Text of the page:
In this step, the Linux kernel headers are installed in the SYSROOT directory. In the example below, the kernel is configured for the AT91RM9200 processor; default configurations for other processors are available in the linux-2.6.10/arch/arm/configs directory. Two patches are applied to the kernel source in order to build for the AT91RM9200; if this isn't your target CPU these patches are optional/irrelevant/harmless.

  cd ${PREFIX}/src
  tar xvfz linux-2.6.10.tar.gz
  ln -s linux-2.6.10 linux
  zcat 2.6.10-at91.patch.gz | patch -d linux -p1
  zcat 26_at91_serial.c.gz >linux/drivers/serial/at91_serial.c
  cd linux
  make at91rm9200dk_defconfig
  make include/linux/version.h
  mkdir -p ${SYSROOT}/usr/include
  cp -a ${PREFIX}/src/linux/include/linux ${SYSROOT}/usr/include/linux
  cp -a ${PREFIX}/src/linux/include/asm-arm ${SYSROOT}/usr/include/asm
  cp -a ${PREFIX}/src/linux/include/asm-generic ${SYSROOT}/usr/include/asm-generic

Glibc headers

This step installs the header files that come with glibc. Two of them are generated during the glibc build, which we don't do until later on. Fortunately, it is sufficient to substitute empty files.

  cd ${PREFIX}/src
  tar xvfz glibc-2.3.5.tar.gz
  patch -d glibc-2.3.5 -p1 <ioperm.c.diff
  cd glibc-2.3.5
  tar xvfz ../glibc-linuxthreads-2.3.5.tar.gz
  cd ..
  mkdir -p BUILD/glibc-2.3.5-headers
  cd BUILD/glibc-2.3.5-headers
  ../../glibc-2.3.5/configure --prefix=/usr --host=${TARGET} --enable-add-ons=linuxthreads --with-headers=${SYSROOT}/usr/include 2>&1 | tee configure.out
  make cross-compiling=yes install_root=${SYSROOT} install-headers 2>&1 | tee make.out
  touch ${SYSROOT}/usr/include/gnu/stubs.h
  touch ${SYSROOT}/usr/include/bits/stdio_lim.h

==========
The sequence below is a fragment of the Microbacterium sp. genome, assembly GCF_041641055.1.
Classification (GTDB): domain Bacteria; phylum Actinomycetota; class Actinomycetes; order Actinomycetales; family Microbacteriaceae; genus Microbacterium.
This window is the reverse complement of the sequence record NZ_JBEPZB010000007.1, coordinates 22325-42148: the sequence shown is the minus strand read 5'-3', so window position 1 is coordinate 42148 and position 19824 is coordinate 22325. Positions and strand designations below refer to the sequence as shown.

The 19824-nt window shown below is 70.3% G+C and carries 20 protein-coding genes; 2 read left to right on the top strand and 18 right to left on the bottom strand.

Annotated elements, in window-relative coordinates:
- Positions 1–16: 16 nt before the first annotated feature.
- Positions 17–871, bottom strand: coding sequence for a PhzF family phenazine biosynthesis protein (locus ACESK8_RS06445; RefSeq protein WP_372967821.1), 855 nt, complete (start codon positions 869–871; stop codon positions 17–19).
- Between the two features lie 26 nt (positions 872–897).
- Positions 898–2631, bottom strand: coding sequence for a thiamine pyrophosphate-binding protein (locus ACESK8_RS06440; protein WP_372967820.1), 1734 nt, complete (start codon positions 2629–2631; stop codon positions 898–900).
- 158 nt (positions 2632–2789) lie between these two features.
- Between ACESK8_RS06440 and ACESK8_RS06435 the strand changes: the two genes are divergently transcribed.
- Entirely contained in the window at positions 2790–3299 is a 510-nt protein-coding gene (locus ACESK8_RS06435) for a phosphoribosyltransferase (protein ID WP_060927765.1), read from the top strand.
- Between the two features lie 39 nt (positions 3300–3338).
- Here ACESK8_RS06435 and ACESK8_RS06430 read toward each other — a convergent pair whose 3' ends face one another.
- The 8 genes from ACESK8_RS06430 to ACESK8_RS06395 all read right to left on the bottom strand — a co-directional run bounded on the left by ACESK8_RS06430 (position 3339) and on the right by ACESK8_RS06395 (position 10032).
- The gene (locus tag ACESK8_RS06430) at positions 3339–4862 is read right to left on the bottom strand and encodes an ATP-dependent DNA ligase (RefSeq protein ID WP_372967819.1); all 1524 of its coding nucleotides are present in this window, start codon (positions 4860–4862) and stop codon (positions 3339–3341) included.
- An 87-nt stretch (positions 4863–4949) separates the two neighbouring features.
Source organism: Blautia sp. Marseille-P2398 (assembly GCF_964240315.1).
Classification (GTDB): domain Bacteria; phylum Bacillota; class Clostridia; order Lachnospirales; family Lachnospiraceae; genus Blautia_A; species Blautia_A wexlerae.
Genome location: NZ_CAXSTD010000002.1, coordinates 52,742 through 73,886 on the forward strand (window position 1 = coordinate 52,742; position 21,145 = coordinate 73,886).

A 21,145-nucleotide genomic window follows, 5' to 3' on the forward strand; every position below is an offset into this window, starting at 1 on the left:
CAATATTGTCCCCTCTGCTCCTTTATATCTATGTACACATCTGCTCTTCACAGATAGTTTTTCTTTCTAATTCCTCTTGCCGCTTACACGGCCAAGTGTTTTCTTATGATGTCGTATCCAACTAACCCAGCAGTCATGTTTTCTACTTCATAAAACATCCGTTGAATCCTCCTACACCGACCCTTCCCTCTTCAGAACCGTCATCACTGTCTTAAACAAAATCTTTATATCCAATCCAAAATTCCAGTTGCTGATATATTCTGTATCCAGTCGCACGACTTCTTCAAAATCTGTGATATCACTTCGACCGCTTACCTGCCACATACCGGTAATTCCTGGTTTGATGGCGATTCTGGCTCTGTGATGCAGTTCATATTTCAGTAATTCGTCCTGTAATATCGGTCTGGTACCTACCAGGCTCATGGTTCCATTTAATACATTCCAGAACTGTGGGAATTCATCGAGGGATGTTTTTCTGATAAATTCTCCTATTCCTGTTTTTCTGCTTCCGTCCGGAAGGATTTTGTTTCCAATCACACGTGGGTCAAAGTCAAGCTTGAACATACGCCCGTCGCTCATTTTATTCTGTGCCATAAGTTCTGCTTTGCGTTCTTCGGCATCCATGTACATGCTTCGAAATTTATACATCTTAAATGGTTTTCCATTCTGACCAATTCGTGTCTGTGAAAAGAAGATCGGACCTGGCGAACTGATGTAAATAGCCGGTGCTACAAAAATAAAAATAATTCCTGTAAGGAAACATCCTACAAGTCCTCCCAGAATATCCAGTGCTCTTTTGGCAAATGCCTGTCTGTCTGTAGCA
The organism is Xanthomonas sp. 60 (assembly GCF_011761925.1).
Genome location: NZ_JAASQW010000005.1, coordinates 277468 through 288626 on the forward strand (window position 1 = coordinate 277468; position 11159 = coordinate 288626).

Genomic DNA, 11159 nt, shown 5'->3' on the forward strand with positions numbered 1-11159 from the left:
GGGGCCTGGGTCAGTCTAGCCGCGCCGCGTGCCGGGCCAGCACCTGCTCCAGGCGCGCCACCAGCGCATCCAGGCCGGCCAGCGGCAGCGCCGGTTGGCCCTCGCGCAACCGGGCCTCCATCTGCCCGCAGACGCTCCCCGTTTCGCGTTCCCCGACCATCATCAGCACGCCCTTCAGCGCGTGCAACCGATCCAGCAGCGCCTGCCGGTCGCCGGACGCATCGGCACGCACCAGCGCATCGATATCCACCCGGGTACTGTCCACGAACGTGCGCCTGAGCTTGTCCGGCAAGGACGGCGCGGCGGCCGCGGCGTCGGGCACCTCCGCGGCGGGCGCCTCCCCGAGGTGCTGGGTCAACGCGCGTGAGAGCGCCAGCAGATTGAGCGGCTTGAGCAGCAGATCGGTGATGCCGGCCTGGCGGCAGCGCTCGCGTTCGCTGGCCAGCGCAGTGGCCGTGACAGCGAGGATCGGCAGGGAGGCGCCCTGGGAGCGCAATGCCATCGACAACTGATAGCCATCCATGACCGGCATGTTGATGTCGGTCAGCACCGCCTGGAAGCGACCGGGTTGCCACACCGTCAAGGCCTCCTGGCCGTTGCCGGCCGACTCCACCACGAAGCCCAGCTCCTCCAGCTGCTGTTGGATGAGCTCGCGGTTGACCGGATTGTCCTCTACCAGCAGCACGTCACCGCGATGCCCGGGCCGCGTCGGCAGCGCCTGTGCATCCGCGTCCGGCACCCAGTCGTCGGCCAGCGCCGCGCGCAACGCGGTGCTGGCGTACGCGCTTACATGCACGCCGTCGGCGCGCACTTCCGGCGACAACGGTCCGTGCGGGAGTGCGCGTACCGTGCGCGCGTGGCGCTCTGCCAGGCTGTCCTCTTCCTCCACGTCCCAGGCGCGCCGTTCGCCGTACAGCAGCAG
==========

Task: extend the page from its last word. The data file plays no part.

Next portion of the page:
Stage 1 GCC

Here we apply two patches to the GCC source. The first one forces the build process to generate the C Run Time files crti.o and crtn.o, which are needed later in the gcc build process. The second one fixes a bug that would otherwise cause an internal compiler error (ICE) during the glibc build process.

  cd ${PREFIX}/src
  bunzip2 -c gcc-3.4.4.tar.bz2 | tar xvf -
  patch -d gcc-3.4.4 -p1 < flow.c.diff
  patch -d gcc-3.4.4 -p1 < t-linux.diff
  mkdir -p BUILD/gcc-3.4.4-stage1
  cd BUILD/gcc-3.4.4-stage1
  ../../gcc-3.4.4/configure --prefix=${PREFIX} --target=${TARGET} --enable-languages=c --with-sysroot=${SYSROOT} 2>&1 | tee configure.out
  make 2>&1 | tee make.out
  make install 2>&1 | tee -a make.out

GNU C Library

Glibc builds without any patching, provided you use the right configure switches.

  cd ${PREFIX}/src
  mkdir -p BUILD/glibc-2.3.5
  cd BUILD/glibc-2.3.5
  BUILD_CC=gcc CC=${CROSS_COMPILE}gcc AR=${CROSS_COMPILE}ar RANLIB=${CROSS_COMPILE}ranlib AS=${CROSS_COMPILE}as LD=${CROSS_COMPILE}ld ../../glibc-2.3.5/configure --prefix=/usr --build=i386-redhat-linux --host=arm-unknown-linux-gnu --target=arm-unknown-linux-gnu --without-__thread --enable-add-ons=linuxthreads --with-headers=${SYSROOT}/usr/include 2>&1 | tee configure.out
  make 2>&1 | tee make.out
  make install_root=${SYSROOT} install

Stage 2 GCC

Now rebuild gcc again, using the GNU C Library we just built.

  cd ${PREFIX}/src
  mkdir -p BUILD/gcc-3.4.4
  cd BUILD/gcc-3.4.4
  ../../gcc-3.4.4/configure --prefix=${PREFIX} --target=${TARGET} --enable-languages=c --with-sysroot=${SYSROOT} 2>&1 | tee configure.out
  make 2>&1 | tee make.out
  make install 2>&1 | tee -a make.out

Linux Kernel Image

Finally, build a Linux kernel that can be used to boot the target.

  cd ${PREFIX}/src/linux
  make zImage
  make modules
  make INSTALL_MOD_PATH=${SYSROOT} modules_install   

The kernel will be in arch/arm/boot/zImage and the corresponding loadable modules will be installed /usr/arm/sysroot/lib/modules/[kernel-version]. Note that the directory /usr/arm/sysroot has been set that it is suitable for NFS export as a root filesystem for the target system.